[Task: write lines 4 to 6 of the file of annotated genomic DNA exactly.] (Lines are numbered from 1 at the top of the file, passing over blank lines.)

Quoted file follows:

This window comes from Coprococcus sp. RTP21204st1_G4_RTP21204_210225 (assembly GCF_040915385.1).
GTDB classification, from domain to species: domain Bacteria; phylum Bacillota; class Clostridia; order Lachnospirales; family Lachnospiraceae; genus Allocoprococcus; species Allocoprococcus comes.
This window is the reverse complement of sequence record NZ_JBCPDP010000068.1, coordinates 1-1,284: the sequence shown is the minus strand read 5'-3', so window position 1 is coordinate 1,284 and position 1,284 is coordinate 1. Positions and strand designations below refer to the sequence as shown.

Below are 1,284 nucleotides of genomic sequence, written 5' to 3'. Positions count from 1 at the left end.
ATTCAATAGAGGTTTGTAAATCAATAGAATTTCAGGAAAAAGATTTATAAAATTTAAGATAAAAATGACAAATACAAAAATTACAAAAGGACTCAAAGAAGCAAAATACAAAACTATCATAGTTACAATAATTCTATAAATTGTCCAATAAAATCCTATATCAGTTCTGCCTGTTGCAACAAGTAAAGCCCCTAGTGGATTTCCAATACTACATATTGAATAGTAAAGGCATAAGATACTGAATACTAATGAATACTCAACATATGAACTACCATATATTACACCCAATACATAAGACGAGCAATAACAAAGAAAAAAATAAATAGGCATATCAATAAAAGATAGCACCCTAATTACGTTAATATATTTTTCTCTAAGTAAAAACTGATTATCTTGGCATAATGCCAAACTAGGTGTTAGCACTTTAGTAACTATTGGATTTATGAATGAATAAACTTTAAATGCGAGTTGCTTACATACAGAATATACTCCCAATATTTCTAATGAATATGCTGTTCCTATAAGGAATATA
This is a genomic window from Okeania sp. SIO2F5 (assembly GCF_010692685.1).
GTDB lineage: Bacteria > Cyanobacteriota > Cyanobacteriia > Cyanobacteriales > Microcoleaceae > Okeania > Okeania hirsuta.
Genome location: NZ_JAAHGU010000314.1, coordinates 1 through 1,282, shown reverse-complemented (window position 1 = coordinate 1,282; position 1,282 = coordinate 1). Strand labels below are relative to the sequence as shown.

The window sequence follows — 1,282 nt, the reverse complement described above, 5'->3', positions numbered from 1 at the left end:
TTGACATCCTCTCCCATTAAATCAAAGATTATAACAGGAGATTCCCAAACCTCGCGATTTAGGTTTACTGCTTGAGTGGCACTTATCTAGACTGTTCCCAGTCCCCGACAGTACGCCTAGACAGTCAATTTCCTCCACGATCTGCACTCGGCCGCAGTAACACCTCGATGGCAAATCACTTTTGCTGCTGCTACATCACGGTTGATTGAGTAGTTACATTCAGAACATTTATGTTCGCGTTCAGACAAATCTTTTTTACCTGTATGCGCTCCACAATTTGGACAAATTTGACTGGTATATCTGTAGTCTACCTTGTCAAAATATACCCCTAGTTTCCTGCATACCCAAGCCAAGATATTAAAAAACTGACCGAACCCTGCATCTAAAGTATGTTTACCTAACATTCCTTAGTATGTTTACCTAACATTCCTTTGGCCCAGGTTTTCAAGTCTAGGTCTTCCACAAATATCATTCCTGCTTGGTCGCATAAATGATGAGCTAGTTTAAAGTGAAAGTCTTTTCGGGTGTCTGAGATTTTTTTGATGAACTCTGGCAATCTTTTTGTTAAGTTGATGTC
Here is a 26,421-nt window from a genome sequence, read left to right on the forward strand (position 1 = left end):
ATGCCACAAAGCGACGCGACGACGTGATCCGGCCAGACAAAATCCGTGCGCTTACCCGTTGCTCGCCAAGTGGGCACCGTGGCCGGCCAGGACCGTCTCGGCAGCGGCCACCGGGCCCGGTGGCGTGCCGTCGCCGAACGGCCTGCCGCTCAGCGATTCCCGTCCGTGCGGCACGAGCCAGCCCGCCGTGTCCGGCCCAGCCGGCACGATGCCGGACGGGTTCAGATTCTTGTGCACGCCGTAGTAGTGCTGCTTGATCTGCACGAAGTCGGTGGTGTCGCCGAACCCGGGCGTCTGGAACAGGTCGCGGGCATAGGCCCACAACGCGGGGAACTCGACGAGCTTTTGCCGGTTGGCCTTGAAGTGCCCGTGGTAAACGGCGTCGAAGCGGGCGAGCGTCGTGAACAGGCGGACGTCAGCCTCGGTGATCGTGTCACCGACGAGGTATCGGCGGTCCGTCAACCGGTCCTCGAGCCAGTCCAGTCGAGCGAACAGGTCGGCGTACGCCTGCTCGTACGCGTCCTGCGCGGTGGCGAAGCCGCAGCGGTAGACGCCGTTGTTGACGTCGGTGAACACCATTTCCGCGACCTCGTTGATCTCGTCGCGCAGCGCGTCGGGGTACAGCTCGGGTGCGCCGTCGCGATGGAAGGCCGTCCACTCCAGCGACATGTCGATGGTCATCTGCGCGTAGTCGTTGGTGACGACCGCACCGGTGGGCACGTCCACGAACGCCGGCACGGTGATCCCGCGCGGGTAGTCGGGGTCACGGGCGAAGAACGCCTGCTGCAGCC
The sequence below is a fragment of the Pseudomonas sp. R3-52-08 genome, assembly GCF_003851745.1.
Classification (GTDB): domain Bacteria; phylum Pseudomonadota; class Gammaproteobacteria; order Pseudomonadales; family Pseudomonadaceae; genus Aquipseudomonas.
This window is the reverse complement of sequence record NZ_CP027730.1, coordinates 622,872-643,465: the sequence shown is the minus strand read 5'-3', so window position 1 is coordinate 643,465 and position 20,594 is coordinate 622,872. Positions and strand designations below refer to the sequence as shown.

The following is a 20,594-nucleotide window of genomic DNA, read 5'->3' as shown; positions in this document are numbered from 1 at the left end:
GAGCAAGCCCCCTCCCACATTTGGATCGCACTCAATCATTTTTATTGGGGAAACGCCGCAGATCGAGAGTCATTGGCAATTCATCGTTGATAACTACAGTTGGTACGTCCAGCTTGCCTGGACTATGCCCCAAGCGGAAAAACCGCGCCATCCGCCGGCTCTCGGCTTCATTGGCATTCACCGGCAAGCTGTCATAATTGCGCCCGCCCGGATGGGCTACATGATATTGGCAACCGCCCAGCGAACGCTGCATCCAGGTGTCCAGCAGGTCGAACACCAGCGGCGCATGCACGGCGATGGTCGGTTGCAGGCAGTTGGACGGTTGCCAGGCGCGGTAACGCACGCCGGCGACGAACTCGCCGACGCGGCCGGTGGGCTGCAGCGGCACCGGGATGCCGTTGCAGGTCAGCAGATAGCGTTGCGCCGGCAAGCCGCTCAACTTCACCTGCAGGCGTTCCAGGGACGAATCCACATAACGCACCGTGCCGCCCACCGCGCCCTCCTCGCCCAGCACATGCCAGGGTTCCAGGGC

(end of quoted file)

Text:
Below are 1,284 nucleotides of genomic sequence, written 5' to 3'. Positions count from 1 at the left end.
ATTCAATAGAGGTTTGTAAATCAATAGAATTTCAGGAAAAAGATTTATAAAATTTAAGATAAAAATGACAAATACAAAAATTACAAAAGGACTCAAAGAAGCAAAATACAAAACTATCATAGTTACAATAATTCTATAAATTGTCCAATAAAATCCTATATCAGTTCTGCCTGTTGCAACAAGTAAAGCCCCTAGTGGATTTCCAATACTACATATTGAATAGTAAAGGCATAAGATACTGAATACTAATGAATACTCAACATATGAACTACCATATATTACACCCAATACATAAGACGAGCAATAACAAAGAAAAAAATAAATAGGCATATCAATAAAAGATAGCACCCTAATTACGTTAATATATTTTTCTCTAAGTAAAAACTGATTATCTTGGCATAATGCCAAACTAGGTGTTAGCACTTTAGTAACTATTGGATTTATGAATGAATAAACTTTAAATGCGAGTTGCTTACATACAGAATATACTCCCAATATTTCTAATGAATATGCTGTTCCTATAAGGAATATA
This is a genomic window from Okeania sp. SIO2F5 (assembly GCF_010692685.1).